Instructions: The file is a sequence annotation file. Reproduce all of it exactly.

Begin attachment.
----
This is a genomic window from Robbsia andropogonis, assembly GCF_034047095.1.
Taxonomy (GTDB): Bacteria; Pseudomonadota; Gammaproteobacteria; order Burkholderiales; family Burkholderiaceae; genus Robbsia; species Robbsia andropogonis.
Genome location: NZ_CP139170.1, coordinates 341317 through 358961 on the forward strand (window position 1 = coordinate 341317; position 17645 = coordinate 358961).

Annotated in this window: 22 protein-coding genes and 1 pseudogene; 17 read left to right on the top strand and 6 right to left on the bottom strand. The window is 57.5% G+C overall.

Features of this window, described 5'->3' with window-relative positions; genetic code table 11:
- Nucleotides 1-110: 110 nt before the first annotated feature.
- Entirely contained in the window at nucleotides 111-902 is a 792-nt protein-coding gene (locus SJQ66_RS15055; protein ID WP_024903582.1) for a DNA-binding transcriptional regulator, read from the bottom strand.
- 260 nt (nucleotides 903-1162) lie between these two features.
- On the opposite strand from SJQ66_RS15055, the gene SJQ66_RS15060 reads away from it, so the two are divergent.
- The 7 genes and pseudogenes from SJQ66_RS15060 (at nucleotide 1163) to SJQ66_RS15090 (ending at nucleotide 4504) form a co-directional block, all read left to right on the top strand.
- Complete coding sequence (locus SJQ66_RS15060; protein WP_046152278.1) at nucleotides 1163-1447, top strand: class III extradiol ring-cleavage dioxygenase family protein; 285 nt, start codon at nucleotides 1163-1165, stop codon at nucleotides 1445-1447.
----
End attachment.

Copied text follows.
This is a genomic window from Robbsia andropogonis, assembly GCF_034047095.1.
Taxonomy (GTDB): Bacteria; Pseudomonadota; Gammaproteobacteria; order Burkholderiales; family Burkholderiaceae; genus Robbsia; species Robbsia andropogonis.
Genome location: NZ_CP139170.1, coordinates 341317 through 358961 on the forward strand (window position 1 = coordinate 341317; position 17645 = coordinate 358961).

Annotated in this window: 22 protein-coding genes and 1 pseudogene; 17 read left to right on the top strand and 6 right to left on the bottom strand. The window is 57.5% G+C overall.

Features of this window, described 5'->3' with window-relative positions; genetic code table 11:
- Nucleotides 1-110: 110 nt before the first annotated feature.
- Entirely contained in the window at nucleotides 111-902 is a 792-nt protein-coding gene (locus SJQ66_RS15055; protein ID WP_024903582.1) for a DNA-binding transcriptional regulator, read from the bottom strand.
- 260 nt (nucleotides 903-1162) lie between these two features.
- On the opposite strand from SJQ66_RS15055, the gene SJQ66_RS15060 reads away from it, so the two are divergent.
- The 7 genes and pseudogenes from SJQ66_RS15060 (at nucleotide 1163) to SJQ66_RS15090 (ending at nucleotide 4504) form a co-directional block, all read left to right on the top strand.
- Complete coding sequence (locus SJQ66_RS15060; protein WP_046152278.1) at nucleotides 1163-1447, top strand: class III extradiol ring-cleavage dioxygenase family protein; 285 nt, start codon at nucleotides 1163-1165, stop codon at nucleotides 1445-1447.